Prisoners, Medical Care and Entitlement to Health in England and Ireland, 1850-2000

Prisoners, Medical Care and Entitlement to Health in England and Ireland, 1850-2000

This is a major new, five-year project, funded by a Wellcome Trust Senior Investigator Award, and led by co-PIs Associate Professor Catherine Cox (UCD) and Professor Hilary Marland (University of Warwick).

MSS-16A-7-23 (10)
MSS 16A/7/23/1, Howard League Papers. Photograph courtesy of Modern Record Centre, University of Warwick.

‘Prisoners, Medical Care and Entitlement to Health in England and Ireland, 1850-2000’ undertakes research into topics that resonate with current concerns in the prison service, including the very high incidence of mental health problems amongst prisoners, the health of women and maternity services in prison, and responses to addiction and HIV/AIDS. All the different strands of research will straddle the period from the start of the modern prison system in the mid-nineteenth century up to the current day, and compare the provision of medical services and notions of the entitlement of prisoners to health in both England and Ireland.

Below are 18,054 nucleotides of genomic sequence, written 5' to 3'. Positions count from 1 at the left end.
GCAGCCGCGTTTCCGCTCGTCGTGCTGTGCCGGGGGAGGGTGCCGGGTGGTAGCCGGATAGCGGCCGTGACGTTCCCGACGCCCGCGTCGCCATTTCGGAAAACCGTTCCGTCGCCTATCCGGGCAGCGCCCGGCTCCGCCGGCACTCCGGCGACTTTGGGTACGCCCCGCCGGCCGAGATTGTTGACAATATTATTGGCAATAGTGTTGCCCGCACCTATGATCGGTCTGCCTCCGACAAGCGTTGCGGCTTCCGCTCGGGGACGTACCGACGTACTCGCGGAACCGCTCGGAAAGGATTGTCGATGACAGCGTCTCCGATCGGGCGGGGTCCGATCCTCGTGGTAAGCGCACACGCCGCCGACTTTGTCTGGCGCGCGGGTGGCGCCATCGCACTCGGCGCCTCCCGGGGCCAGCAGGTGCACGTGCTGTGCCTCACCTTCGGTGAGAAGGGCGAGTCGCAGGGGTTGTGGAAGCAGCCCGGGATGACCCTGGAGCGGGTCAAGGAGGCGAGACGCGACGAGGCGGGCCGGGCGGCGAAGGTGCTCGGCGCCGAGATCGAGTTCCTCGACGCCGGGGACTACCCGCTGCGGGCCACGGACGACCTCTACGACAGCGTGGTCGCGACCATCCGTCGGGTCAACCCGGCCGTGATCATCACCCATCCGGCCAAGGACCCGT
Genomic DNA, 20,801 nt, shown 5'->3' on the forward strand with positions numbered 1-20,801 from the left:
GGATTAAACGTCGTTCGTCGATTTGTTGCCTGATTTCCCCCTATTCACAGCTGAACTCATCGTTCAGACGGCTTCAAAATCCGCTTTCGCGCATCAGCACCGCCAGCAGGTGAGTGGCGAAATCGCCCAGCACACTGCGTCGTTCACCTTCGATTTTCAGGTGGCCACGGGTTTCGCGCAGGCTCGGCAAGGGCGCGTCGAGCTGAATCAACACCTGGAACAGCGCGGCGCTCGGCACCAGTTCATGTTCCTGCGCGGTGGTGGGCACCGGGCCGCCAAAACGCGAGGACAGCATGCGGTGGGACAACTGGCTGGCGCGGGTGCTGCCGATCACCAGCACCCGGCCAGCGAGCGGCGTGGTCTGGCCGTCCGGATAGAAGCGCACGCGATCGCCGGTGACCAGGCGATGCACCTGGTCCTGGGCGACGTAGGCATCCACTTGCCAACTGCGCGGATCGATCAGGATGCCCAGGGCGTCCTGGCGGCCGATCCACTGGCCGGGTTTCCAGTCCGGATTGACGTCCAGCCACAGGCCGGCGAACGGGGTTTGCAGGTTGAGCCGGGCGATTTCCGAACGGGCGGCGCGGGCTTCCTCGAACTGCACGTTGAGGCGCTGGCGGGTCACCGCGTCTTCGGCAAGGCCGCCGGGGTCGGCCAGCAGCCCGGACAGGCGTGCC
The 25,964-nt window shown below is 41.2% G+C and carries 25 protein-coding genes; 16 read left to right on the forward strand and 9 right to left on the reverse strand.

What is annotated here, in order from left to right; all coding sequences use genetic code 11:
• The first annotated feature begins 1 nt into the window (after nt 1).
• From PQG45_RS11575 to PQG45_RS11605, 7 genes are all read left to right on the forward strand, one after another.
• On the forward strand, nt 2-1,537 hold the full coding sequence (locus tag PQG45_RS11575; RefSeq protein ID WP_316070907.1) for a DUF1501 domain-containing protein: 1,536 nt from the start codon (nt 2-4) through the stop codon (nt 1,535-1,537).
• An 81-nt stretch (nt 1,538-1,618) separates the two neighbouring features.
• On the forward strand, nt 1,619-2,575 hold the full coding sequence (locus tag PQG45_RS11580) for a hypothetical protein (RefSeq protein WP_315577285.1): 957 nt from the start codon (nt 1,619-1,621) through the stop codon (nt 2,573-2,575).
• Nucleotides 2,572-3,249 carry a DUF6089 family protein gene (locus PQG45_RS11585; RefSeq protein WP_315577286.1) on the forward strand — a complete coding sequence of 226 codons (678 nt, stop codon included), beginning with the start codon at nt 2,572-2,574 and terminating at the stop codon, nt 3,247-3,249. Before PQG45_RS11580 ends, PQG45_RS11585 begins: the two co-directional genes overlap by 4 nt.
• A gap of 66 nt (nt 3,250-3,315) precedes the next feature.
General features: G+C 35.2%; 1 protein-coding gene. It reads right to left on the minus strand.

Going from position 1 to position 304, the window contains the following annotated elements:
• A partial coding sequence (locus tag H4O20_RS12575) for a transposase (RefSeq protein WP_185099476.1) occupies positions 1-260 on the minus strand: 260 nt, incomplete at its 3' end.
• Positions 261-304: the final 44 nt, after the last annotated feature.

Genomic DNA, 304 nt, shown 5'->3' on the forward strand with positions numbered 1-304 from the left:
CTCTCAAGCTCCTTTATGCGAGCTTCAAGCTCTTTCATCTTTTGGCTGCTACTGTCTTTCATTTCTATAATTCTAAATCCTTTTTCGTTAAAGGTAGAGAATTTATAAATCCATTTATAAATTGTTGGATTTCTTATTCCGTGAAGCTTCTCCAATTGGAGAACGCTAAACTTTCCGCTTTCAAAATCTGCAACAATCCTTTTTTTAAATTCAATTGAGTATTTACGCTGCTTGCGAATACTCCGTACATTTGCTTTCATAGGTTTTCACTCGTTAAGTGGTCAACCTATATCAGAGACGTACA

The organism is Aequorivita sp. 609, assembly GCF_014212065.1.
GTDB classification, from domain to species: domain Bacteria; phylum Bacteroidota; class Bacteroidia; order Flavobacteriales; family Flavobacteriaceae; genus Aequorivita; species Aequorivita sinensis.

The research team seeks to answer the overarching questions of who advocates for prisoners’ health; to what extent are prisoners deemed entitled to health care; how do debates on human rights influence the provision of medical care for prisoners; and to what extent are prison doctors constrained by dual loyalty to the prison service and to prisoners themselves, their patients? The project will engage with policy makers and prison reform organisations, and involve several policy workshops. It will also result in several public outreach projects, including a commissioned theatrical production and artwork.

For more details on the project team click here

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